Therefore, VirusTotal shouldn't be relied on for these tests at all, otherwise it wouldn't be as reliable as it can be. The best thing the malware testers can do is either perform manual analysis in a Virtual Machine (and even in this situation, they can identify attempts from the sample to identify a virtual environment, even checking the Strings output may give a lead to such activity and if not then the disassembly will), or they can run the sample through a sandbox like Cuckoo on Linux (or use an automated online analysis service like reverse.it, malwr.com) and review the submission results to understand how the sample works; they can use the analysis results from either manual or automated to understand how the sample works which will be beneficial for the dynamic testing of the AV product.
That being said, if the malware testers know how the sample works then they can label it a real threat name themselves without having to rely on AV companies (since if they submitted before testing then it would be pointless as it'd affect the detection results) which means the statistics can be improved... They can then categorize the detection results to show if the tested AV product shown signs of being better at detecting specific threat types/variants then others; e.g. AVG may detect boot-kits better than detection of a key logger, you never know.
As well as this, if you know what the real threat type is and what behavior the sample will attempt to execute on the system, then you can dynamically test the AV product better as well... For example, test the BB/HIPS features correctly. If there is no BB/HIPS alert, you'll know why, and if the sample does detect the virtual environment then you'll know that it wasn't the BB/HIPS not working correctly, but that the sample was refusing to execute the malicious activity.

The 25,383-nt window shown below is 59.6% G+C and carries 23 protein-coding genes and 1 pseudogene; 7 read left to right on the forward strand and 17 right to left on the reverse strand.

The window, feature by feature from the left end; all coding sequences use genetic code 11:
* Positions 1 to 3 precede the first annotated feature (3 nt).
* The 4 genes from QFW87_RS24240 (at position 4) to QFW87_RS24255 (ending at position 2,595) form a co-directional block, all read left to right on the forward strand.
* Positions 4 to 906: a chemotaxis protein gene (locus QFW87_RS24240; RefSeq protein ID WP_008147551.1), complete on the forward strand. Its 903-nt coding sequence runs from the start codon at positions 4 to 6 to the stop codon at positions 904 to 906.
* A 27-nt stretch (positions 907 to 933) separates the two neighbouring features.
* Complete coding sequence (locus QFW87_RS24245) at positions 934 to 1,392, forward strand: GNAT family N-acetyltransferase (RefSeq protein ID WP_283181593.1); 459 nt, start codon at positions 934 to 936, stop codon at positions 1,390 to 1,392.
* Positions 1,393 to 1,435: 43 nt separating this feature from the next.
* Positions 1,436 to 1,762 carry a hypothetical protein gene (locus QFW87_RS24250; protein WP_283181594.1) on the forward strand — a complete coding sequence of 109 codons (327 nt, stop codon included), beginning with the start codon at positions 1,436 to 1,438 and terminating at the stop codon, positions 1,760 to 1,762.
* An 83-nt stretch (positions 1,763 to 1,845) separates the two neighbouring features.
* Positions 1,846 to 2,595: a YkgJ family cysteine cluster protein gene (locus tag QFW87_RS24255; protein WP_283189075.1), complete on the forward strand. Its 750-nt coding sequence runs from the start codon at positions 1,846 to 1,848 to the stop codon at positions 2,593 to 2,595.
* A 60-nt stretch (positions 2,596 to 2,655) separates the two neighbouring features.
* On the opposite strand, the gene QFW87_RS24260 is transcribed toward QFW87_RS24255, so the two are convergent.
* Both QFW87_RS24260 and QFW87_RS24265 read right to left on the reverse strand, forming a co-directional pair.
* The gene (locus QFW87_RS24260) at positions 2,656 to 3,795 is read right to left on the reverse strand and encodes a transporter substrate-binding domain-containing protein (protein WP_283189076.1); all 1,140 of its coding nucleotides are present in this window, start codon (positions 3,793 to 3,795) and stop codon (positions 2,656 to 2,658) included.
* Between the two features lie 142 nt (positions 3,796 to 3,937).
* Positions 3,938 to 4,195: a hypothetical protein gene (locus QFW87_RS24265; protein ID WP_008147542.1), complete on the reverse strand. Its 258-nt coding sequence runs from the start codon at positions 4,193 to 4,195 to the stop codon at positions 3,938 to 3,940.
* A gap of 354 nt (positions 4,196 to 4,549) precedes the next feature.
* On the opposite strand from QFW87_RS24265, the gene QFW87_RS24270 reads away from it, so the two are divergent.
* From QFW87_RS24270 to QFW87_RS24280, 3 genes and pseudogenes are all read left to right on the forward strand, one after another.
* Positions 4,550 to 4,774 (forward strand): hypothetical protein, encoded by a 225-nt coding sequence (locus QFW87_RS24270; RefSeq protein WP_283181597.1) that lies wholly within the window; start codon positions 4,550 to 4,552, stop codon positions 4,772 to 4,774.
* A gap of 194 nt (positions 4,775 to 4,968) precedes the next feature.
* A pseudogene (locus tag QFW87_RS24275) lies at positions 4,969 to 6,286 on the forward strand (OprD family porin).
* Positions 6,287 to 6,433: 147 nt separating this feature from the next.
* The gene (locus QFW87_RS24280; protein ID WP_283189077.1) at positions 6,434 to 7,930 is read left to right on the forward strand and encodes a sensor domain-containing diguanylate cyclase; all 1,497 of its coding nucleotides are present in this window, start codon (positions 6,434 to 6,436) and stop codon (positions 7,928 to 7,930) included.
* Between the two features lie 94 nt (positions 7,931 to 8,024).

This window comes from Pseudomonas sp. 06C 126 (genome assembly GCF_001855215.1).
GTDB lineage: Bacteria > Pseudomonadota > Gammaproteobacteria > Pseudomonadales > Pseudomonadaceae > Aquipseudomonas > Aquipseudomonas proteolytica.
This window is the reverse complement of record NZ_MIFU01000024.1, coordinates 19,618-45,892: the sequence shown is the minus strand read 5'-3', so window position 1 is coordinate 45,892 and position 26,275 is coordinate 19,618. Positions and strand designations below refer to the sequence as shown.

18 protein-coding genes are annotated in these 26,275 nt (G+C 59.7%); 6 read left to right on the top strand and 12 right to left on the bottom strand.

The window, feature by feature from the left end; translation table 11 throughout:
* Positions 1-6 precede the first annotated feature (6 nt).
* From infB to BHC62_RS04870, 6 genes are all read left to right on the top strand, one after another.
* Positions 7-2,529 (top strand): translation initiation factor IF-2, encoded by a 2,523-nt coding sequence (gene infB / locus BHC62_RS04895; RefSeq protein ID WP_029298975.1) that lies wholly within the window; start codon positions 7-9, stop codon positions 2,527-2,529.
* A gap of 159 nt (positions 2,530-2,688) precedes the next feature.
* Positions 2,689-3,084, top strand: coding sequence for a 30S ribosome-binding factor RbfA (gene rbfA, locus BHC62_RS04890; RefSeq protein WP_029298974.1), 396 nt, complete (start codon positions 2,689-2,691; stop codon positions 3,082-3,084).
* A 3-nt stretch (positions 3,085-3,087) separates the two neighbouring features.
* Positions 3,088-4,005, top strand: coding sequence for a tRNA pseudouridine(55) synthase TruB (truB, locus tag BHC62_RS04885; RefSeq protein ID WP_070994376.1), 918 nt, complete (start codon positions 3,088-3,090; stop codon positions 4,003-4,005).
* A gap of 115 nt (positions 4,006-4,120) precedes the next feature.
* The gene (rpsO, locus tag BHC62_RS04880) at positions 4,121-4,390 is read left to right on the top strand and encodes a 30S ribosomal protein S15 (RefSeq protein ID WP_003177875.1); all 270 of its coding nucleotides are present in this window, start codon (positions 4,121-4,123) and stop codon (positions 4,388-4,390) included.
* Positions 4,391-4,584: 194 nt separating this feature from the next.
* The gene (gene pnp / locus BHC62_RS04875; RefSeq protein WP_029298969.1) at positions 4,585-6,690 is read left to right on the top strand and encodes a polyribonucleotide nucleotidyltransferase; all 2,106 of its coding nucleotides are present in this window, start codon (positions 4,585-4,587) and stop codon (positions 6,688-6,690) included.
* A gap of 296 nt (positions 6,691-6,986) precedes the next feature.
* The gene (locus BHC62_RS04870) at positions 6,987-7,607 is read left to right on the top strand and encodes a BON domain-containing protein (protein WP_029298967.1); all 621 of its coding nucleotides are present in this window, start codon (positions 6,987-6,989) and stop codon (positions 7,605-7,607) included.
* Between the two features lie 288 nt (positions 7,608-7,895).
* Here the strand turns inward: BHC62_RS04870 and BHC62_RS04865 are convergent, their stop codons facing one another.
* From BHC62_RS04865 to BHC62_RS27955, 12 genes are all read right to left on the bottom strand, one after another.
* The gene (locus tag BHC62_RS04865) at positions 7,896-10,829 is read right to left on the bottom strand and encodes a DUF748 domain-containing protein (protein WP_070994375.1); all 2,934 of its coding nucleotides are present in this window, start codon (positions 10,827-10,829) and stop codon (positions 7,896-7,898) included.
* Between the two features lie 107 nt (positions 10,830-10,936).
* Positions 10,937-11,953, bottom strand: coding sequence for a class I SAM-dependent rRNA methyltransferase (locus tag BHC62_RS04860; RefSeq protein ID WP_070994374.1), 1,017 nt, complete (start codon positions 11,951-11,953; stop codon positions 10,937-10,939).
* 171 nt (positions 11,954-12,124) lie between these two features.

Anyway, I don't know about you guys but I really love the idea of this and I'm going to follow this... Much better than AV-C in my opinion, and I don't really trust the other testing companies anyway - although I do trust the results here on MalwareTips because I know the members here wouldn't cheat them or accept a bribe!
It is all true. The best way would be the manual analysis. But this can be time-consuming, so I proposed to adopt VT. After one month delay, most tested files are correctly recognized by some good/informative antivirus programs, as for example: clean file, adware, risk-tool, not-virus, etc.
I agree that in some cases VT will not give the definitive answer, and then manual analysis will help. We must only find the guy who can do it, and will want to do it.
The methodology should be the same (or at least very similar) between all testers.
To make this report clear, it must be mentioned that the report is a dynamic test not limited in a specific moment in time.
A statement should be made that WD was tested alone as a single scanner (which is the way it was tested obviously) without the other native security features of windows (UAC & Smartscreen) to back it up. so its result will obviously be less good than other products.